First-Time Visit for a Capital Politico

A trip to Israel has become a rite of passage of sorts for those seeking higher office, especially in a state with a large number of Jewish voters. Nowhere is that truth more evident than here in Pennsylvania following state Treasurer Bob Casey's Nov. 23 return from a five-day tour of the Jewish state.

Underwritten by the National Jewish Democratic Council, the first-time visit took Casey – which polls give a double-digit advantage to in a head-to-head matchup against U.S. Sen. Rick Santorum (R-Pa.) in 2006 – to the Western Wall, the Golan Heights and an absorption center for Ethiopian immigrants, as well as a handful of meals and meetings with various Israeli politicians.

Casey, who was unwilling to delve into a discussion on his hopes for next November, said the trip was "eye-opening."

"Like many Americans, I've always believed the United States must support Israel's strategy and tactics against those who want to do harm to its people," he said. "But I understand more now that need."

According to Casey, as the commonwealth's treasurer, he oversees Pennsylvania's $39.5 million investment in Israel Bonds; after his overseas tour, he is confident that investment will remain secure.

"With an economy that strong, with such a commitment to democracy and security, those bonds will never be in any trouble," he affirmed. "If anything, the trip strengthened my resolve to do anything I can to protect Israel. From its democracy to fighting terrorism to protecting the vulnerable, there are so many areas of common ground and common interest."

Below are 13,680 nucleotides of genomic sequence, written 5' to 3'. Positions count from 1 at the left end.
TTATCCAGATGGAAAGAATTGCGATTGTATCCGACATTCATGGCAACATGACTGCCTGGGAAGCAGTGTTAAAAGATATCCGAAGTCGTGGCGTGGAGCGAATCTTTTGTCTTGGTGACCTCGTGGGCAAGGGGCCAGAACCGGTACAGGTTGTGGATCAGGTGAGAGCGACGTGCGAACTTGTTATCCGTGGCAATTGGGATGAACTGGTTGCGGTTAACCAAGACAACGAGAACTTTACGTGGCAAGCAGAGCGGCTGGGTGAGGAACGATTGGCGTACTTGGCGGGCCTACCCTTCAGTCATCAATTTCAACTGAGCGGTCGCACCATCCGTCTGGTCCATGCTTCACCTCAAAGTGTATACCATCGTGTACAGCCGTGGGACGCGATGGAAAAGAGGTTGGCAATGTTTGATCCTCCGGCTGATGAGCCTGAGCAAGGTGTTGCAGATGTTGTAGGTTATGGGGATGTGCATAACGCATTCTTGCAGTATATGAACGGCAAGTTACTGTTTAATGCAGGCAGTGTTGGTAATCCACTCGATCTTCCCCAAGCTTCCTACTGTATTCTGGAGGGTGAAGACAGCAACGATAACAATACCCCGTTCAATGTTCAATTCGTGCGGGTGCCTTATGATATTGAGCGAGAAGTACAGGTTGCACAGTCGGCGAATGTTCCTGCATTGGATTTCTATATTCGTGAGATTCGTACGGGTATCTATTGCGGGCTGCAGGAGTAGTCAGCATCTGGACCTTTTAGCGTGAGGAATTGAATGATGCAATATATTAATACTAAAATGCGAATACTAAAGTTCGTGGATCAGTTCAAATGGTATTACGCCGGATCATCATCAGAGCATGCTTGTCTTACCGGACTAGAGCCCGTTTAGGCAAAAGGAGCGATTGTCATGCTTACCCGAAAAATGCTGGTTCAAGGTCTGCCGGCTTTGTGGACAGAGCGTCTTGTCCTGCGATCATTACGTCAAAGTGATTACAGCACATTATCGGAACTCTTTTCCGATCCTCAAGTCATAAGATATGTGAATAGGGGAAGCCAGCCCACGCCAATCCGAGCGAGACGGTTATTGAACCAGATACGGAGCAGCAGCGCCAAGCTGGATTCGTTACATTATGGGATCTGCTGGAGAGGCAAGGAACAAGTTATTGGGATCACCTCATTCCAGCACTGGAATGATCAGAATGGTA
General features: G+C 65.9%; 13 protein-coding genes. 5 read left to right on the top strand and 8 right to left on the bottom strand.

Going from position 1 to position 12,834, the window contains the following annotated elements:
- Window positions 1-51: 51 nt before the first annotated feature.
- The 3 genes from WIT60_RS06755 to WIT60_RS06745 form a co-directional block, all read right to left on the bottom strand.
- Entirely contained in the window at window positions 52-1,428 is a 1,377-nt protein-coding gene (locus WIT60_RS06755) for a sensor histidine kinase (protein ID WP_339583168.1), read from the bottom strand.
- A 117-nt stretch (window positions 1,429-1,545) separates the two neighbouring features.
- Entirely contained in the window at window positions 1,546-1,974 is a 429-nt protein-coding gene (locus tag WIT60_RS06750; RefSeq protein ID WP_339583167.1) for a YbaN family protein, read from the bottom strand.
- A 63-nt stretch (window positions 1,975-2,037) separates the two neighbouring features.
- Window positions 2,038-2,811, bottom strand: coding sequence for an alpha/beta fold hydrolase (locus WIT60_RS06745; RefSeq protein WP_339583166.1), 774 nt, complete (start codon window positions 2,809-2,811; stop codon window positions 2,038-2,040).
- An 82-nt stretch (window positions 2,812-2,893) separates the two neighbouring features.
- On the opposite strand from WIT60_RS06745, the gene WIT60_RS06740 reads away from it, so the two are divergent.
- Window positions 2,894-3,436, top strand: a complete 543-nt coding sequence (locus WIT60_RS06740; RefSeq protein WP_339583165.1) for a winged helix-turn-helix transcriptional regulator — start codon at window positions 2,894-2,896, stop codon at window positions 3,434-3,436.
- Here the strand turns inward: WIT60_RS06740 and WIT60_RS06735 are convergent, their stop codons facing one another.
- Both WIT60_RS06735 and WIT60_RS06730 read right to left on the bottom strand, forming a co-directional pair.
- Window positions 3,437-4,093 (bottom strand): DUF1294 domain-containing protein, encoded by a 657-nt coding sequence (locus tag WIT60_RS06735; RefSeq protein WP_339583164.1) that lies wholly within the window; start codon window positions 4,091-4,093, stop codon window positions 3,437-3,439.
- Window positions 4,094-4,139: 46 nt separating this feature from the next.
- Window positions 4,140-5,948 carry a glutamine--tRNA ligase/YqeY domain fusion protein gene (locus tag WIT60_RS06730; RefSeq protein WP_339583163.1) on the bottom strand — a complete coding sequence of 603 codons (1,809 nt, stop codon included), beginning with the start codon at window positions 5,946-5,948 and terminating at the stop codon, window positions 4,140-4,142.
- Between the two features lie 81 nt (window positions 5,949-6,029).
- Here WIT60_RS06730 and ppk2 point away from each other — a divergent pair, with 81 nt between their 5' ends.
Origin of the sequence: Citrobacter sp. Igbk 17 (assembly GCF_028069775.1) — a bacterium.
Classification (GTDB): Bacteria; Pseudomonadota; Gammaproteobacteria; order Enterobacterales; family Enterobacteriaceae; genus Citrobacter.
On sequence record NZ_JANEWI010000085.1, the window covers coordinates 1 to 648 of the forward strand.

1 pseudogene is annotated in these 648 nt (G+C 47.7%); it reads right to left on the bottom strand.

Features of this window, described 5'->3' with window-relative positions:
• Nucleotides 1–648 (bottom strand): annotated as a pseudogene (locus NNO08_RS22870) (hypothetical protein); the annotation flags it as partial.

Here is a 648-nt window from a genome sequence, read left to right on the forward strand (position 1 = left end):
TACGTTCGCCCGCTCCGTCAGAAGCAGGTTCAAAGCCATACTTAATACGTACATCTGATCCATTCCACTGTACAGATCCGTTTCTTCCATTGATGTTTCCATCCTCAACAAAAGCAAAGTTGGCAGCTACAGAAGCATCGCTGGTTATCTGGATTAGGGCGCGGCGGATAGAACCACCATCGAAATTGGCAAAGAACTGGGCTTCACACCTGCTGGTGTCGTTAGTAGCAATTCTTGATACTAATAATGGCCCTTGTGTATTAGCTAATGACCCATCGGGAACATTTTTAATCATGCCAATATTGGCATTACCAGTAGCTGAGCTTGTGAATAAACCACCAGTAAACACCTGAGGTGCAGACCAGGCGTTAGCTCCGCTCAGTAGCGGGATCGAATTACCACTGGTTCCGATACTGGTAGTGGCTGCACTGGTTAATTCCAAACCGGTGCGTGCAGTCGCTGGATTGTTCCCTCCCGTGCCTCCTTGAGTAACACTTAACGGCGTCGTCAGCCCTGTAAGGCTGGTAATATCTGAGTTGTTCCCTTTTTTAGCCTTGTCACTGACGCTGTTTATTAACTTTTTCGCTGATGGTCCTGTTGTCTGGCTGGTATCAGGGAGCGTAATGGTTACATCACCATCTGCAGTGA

A Searing Image
Casey added that among the most powerful experiences he had in Israel was at a playground in the Jerusalem neighborhood of Gilo, which for years has been the target of countless Palestinian barrages.

"At the corner, there was a fenced-in playground, where 15 to 18 feet away were a series of some 20 concrete barriers about 8-feet high," he described. "Those were the barriers to keep the bullets out of the playground. Our driver told us that literally there were times when children were playing and you could hear the ricocheting of the bullets on the other side of the concrete wall."

Casey offered one other example of how he was "touched" by the trip: "It's funny what stays with you," he began. "There was a young rabbi who was talking about his daughter. He had to go into her room to wake her up one morning when she was returning to her [military] post. He walked into her room at about 5 in the morning and saw her Curious George stuffed animal on the nightstand. Right next to it was her M-16 rifle.

"It was a searing image for me," he continued.

"I have four daughters, and you get very emotional thinking about them growing up. Here was this man whose daughter, only 19 or 20, could reach back into her childhood for her stuffed animal and also have to carry a gun," he relayed.

"It's an image at once painful and inspiring."



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